I tell you a story. When I was in office as speaker, I led efforts to create the North East Development Commission (NEDC) to help pull together resources for the recovery, reconstruction and development of the North East because then the North West and North Central had not become theaters of conflict. The Initiative won support of all NASS members because of the pathetic situations and with great difficulty we were able to pull it across the finish line. Don’t ask me what has become of the NEDC. I am getting discomforting signals but I don’t have any concrete evidence so it will be most distressing for me to make a value judgement on the bases of those signals.
Under our leadership also, we managed to pull all North East Members into a caucus that met fortnightly. I lead select members on a visit to all the major IDPs camps across all the Zones with the exception of Camps in Maiduguri on account of scheduling issues with the then Governor. We took along with us tons of relief materials which we donated to the IPDs and heard their stories first hand. At the Wasa Camp here in Abuja we sank boreholes for them and built a dispensary and donated it to FCT administration to run in order to meet the most immediate health needs of the IDPs. We raised money to help address the plight of IDPs and by the time I left office, our account had a balance of over N50m.
In addition, I tried in vain to push discussions about getting the international community to organize an international donor conference for Nigeria on humanitarian grounds. The argument was that if the international community helped to organize such fund raising event for Kosovo, Iraq and Syria, why wouldn’t they do so for Nigeria. I got the Oxford Union to agree to give us a slot to canvass: why the international community should organize such a donor conference for Nigeria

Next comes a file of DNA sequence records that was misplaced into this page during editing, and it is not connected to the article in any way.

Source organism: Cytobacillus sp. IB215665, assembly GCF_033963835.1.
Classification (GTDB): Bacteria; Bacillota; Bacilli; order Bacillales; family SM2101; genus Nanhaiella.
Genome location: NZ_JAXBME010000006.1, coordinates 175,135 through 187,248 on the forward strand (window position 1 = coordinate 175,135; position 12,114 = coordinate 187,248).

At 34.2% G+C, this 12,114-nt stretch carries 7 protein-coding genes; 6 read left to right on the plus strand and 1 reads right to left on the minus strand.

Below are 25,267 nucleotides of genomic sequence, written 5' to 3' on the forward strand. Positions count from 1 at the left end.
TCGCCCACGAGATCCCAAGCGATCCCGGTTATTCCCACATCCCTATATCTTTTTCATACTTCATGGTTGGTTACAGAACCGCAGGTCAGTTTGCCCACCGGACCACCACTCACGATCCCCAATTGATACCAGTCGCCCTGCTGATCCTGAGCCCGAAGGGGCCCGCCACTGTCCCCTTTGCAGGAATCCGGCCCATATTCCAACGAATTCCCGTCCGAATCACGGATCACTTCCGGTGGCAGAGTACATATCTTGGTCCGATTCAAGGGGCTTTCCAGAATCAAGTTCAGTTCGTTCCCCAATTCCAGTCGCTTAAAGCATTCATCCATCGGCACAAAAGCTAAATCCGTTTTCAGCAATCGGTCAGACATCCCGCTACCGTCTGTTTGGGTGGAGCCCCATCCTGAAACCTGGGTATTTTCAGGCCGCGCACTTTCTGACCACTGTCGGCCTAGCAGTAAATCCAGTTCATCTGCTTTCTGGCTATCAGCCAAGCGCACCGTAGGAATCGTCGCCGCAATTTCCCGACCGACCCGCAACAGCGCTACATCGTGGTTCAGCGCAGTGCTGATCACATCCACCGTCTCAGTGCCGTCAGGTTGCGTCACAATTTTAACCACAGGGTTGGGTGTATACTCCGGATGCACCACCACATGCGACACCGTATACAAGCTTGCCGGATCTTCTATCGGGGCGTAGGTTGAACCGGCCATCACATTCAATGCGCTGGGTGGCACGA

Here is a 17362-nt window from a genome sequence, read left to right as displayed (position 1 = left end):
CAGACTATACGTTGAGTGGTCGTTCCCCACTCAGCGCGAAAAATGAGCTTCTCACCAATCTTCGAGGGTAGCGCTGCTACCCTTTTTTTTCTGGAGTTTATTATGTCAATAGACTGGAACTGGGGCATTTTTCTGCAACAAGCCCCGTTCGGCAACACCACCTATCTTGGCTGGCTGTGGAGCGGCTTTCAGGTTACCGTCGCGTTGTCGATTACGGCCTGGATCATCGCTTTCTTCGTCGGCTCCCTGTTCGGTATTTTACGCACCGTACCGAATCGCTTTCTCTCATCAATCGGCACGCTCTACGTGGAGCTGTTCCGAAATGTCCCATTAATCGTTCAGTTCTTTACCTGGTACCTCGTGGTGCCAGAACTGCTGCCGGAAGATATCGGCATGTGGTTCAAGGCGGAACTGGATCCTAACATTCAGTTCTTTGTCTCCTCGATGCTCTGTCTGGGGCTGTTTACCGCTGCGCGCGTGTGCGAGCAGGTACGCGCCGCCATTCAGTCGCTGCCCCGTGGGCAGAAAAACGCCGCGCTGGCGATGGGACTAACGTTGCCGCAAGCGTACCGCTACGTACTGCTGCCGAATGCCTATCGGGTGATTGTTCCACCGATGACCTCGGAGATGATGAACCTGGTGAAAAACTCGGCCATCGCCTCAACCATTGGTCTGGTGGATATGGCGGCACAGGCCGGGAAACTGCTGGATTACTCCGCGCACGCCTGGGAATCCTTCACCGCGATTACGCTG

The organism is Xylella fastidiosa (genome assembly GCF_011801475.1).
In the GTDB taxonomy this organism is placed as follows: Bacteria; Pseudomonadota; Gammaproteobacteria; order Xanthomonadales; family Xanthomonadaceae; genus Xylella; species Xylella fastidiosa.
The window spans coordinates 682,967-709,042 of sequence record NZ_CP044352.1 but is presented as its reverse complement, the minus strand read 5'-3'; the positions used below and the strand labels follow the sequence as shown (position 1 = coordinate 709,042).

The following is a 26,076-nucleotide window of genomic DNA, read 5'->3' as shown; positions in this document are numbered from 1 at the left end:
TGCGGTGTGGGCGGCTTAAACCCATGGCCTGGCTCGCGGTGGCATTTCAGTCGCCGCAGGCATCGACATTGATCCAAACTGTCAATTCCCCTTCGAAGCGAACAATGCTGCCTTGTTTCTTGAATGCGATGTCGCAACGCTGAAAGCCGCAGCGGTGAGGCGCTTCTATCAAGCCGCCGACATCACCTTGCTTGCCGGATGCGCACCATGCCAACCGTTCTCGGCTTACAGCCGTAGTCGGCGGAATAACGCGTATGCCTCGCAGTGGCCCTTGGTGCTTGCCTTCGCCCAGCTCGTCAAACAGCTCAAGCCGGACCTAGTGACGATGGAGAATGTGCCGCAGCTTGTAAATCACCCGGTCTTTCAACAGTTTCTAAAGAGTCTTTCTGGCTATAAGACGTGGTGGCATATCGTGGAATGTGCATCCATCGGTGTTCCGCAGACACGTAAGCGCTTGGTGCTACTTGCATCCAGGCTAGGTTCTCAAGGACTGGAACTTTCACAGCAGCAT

The European Parliament was also prepared to receive us for same reasons. All that was left was for me to communicate when we will be undertaking the journey. But because I didn’t have the budget to fund the outing of the delegation, I sought the assistance of a Governor who was at the epicentre of the crisis but his lack of interest in the matter was shockingly embarrassing. Attempt to even get him to be the lead presenter at both Oxford Union and European Parliament were not enough incentives for him. That was how the project was abandoned. No one picked up the matter, it was just like a lone voice crying in the wilderness.
Whatever may be the case, we cannot lose hope. The very fact that we are talking about this gives me hope. Our hope must be rooted in the telling stories of China, Rwanda, UAE, Singapore, South Korea, Malaysia, etc, which all prove the point that we can turn our ashes into glory and that nothing is impossible, if we don’t give in or give up. The stories of those countries are a validation of the saying that every problem comes with its own solution but it takes only those looking for the solution to find it. No doubt, it will take leadership for us to replicate those stories and I am happy that so many of us here are stepping up to provide that leadership.
The kind of leadership that compels us to begin to teach kids not only to hate violence but to show immediate disapproval to signs of incipient violence. That way, they cannot grow up to become disaffected rebels. This is because it has been demonstrated over time that no individual becomes what he or she hates. It will take the kind of leadership that recognizes that compassion is not tossing a coin at IDPs, it is pulling down the system that produces IDPs. Leadership that believes that history does not just happen to us, we make history happen. Leadership that knows that not everything that is faced can be changed but nothing can be changed until it is faced.
Individually and collectively, we can provide healing for many broken IDPs, most especially women IDPs who are trapped in this existential crisis. Believe me, if we purge our conscience, we can be the difference and we can win history if we resolve to go to work on this issue that diminishes all of us. Let us therefore leave here with the sole resolve to be the change we want to see in this fight.
Civil societies and human Rights groups should get more involved in carrying out serious advocacies against all the vices being perpetrated by officials that are supposed to manage the IDPs Camps and protect them. They could also help initiate criminal prosecutions against officials involved or help blow the whistle to reduce the menace. If you are not steered in your spirit after listening to these compelling stories then you must have surrendered to fatalism. We cannot do so and still keep a stainless conscience!
Thank you for your kind attention. May God bless you all.
Rt Hon Yakubu Dogara, CFR